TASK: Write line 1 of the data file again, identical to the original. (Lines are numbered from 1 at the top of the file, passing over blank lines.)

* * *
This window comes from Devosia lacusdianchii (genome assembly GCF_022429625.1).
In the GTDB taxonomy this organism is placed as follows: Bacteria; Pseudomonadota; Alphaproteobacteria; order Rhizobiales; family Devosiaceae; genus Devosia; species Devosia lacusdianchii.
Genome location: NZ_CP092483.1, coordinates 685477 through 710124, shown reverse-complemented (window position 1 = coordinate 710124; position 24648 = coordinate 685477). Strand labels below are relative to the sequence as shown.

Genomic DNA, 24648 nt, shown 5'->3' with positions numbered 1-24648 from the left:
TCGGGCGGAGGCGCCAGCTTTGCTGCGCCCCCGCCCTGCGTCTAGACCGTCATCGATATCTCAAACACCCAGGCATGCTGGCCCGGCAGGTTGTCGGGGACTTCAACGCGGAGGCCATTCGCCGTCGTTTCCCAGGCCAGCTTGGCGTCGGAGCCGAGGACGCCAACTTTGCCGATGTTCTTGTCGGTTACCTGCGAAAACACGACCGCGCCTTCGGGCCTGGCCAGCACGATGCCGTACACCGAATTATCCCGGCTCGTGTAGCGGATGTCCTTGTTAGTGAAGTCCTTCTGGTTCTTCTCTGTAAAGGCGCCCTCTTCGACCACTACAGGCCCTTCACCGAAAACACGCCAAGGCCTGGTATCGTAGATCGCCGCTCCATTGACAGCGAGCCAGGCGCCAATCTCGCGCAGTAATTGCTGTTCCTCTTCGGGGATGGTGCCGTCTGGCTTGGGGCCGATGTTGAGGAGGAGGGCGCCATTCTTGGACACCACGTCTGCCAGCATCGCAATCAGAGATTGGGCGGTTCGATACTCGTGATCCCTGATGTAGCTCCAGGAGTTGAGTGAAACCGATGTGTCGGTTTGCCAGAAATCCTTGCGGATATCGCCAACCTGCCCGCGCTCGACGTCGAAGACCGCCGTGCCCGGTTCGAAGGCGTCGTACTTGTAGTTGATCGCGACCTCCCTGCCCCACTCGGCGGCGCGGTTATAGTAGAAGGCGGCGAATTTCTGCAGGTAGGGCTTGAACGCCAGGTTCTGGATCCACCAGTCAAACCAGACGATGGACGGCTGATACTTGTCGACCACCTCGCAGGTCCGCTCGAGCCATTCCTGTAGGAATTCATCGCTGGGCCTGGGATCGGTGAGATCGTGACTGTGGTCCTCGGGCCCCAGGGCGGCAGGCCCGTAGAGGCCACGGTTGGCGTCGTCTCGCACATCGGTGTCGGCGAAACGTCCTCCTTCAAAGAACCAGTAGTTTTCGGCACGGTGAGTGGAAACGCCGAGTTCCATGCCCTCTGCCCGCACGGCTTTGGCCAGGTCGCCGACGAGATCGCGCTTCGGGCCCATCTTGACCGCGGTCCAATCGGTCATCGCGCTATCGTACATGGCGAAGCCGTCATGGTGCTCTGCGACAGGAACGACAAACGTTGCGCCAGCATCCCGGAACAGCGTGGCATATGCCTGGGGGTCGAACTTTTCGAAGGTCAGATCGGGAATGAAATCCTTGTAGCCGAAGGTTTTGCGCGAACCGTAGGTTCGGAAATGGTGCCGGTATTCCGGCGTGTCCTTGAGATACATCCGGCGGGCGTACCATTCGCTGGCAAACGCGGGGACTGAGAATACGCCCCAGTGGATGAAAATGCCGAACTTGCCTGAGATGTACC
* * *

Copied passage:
This window comes from Devosia lacusdianchii (genome assembly GCF_022429625.1).